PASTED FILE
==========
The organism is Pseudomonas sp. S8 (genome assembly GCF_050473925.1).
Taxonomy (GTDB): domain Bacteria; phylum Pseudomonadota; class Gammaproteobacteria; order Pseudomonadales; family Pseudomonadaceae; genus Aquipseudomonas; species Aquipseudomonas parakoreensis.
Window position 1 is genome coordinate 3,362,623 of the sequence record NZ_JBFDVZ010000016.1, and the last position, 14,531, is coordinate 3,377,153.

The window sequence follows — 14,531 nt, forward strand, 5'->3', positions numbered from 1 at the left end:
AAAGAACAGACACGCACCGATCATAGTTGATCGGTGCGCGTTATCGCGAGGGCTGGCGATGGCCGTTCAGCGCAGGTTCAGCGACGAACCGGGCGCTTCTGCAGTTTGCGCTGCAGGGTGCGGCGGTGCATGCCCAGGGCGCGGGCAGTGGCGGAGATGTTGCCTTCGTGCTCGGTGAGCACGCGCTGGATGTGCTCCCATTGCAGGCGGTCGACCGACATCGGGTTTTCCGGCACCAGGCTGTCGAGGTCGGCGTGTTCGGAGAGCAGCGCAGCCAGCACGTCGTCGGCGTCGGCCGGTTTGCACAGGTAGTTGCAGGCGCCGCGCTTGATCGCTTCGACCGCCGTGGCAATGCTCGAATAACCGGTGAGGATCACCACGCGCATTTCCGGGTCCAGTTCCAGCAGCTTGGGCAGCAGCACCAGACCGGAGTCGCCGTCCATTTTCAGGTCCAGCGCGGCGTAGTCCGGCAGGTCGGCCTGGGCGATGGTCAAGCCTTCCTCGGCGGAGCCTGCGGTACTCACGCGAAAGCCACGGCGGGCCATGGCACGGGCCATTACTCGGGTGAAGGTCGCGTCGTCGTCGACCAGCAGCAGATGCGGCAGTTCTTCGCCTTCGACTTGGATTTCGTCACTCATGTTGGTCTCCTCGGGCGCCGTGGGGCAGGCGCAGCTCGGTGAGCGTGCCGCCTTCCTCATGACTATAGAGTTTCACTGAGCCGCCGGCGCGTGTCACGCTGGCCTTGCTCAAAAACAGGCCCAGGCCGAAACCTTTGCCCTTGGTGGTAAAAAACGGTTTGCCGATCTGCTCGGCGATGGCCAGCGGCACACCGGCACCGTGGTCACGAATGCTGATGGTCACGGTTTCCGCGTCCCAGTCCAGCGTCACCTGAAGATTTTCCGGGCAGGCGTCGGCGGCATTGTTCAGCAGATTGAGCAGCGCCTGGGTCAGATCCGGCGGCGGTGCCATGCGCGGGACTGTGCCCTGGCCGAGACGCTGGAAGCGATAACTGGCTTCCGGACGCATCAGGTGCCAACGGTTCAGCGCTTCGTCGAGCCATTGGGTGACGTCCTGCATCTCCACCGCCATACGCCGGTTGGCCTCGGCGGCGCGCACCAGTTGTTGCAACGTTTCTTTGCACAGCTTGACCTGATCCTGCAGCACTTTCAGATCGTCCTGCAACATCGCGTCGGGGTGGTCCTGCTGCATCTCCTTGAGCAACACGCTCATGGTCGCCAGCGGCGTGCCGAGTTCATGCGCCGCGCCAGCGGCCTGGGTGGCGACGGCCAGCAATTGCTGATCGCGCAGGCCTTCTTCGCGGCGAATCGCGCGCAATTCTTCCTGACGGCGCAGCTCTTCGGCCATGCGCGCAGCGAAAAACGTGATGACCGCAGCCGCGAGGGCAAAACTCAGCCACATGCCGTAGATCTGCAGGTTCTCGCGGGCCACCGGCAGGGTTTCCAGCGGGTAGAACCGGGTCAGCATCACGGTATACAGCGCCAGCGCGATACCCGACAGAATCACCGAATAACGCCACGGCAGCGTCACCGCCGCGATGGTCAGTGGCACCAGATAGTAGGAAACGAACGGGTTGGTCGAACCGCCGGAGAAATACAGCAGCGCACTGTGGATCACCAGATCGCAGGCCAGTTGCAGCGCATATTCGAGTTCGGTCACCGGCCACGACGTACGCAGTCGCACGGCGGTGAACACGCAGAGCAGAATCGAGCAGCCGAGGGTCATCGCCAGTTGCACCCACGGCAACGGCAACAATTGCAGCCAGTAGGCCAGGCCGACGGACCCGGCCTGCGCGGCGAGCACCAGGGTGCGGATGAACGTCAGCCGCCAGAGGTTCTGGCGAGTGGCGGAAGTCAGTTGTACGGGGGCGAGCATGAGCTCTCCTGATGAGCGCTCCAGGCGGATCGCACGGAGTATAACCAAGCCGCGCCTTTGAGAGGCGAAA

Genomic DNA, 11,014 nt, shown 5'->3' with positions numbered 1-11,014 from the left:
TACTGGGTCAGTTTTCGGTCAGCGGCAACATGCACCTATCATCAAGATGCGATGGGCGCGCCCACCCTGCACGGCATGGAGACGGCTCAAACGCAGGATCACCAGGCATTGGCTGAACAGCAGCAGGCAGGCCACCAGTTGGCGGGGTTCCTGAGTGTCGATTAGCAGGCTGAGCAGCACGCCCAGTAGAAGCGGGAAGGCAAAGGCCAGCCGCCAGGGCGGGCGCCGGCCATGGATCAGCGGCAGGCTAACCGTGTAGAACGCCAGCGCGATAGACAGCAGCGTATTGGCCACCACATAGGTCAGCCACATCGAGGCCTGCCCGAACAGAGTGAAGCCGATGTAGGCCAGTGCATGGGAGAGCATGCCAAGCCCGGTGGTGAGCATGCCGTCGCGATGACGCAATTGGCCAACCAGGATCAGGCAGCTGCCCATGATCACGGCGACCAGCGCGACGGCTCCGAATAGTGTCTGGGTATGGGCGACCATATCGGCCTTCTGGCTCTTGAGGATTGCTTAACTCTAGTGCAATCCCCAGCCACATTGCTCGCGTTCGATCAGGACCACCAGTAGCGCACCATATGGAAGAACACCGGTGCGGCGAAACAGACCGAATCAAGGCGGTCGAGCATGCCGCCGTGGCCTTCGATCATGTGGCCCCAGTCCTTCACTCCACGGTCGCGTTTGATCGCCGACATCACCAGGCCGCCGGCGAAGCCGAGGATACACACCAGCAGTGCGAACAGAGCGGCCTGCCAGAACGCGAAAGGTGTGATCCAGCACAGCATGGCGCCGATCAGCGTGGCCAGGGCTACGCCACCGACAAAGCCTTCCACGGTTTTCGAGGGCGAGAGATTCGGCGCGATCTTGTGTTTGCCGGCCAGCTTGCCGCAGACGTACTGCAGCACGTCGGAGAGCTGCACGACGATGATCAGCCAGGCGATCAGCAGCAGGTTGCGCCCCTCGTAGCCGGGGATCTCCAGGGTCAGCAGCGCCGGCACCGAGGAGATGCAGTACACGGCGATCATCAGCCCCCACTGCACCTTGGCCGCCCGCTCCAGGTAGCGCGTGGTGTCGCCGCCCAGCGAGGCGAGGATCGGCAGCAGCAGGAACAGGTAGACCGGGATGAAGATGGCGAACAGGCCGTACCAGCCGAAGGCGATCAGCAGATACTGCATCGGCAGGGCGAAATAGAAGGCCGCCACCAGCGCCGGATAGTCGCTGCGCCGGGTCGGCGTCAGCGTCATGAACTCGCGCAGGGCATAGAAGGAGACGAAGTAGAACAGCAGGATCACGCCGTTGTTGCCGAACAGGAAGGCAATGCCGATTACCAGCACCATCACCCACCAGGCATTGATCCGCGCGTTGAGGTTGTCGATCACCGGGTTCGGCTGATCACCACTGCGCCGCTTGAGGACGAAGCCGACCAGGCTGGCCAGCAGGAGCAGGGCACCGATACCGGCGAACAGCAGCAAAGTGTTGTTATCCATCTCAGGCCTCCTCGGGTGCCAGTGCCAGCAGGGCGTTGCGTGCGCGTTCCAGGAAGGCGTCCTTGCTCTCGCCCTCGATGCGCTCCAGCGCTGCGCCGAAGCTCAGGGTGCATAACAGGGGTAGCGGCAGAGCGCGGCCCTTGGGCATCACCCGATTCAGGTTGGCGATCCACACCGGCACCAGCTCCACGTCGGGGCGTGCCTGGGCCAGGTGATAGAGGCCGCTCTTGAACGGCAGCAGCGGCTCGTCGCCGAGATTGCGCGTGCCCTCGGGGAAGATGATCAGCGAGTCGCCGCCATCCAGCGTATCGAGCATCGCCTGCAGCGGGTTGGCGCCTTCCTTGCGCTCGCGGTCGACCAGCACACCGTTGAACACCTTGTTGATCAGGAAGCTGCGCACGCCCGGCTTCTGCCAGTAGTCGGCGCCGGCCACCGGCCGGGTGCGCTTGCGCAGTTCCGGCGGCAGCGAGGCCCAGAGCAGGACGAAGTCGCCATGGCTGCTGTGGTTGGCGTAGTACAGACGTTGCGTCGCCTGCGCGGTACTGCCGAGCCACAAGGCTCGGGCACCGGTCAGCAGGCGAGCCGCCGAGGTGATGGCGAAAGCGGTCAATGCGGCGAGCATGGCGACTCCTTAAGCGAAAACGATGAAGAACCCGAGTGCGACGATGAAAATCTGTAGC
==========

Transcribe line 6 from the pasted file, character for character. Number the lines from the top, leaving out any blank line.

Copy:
Genomic DNA, 11,014 nt, shown 5'->3' with positions numbered 1-11,014 from the left: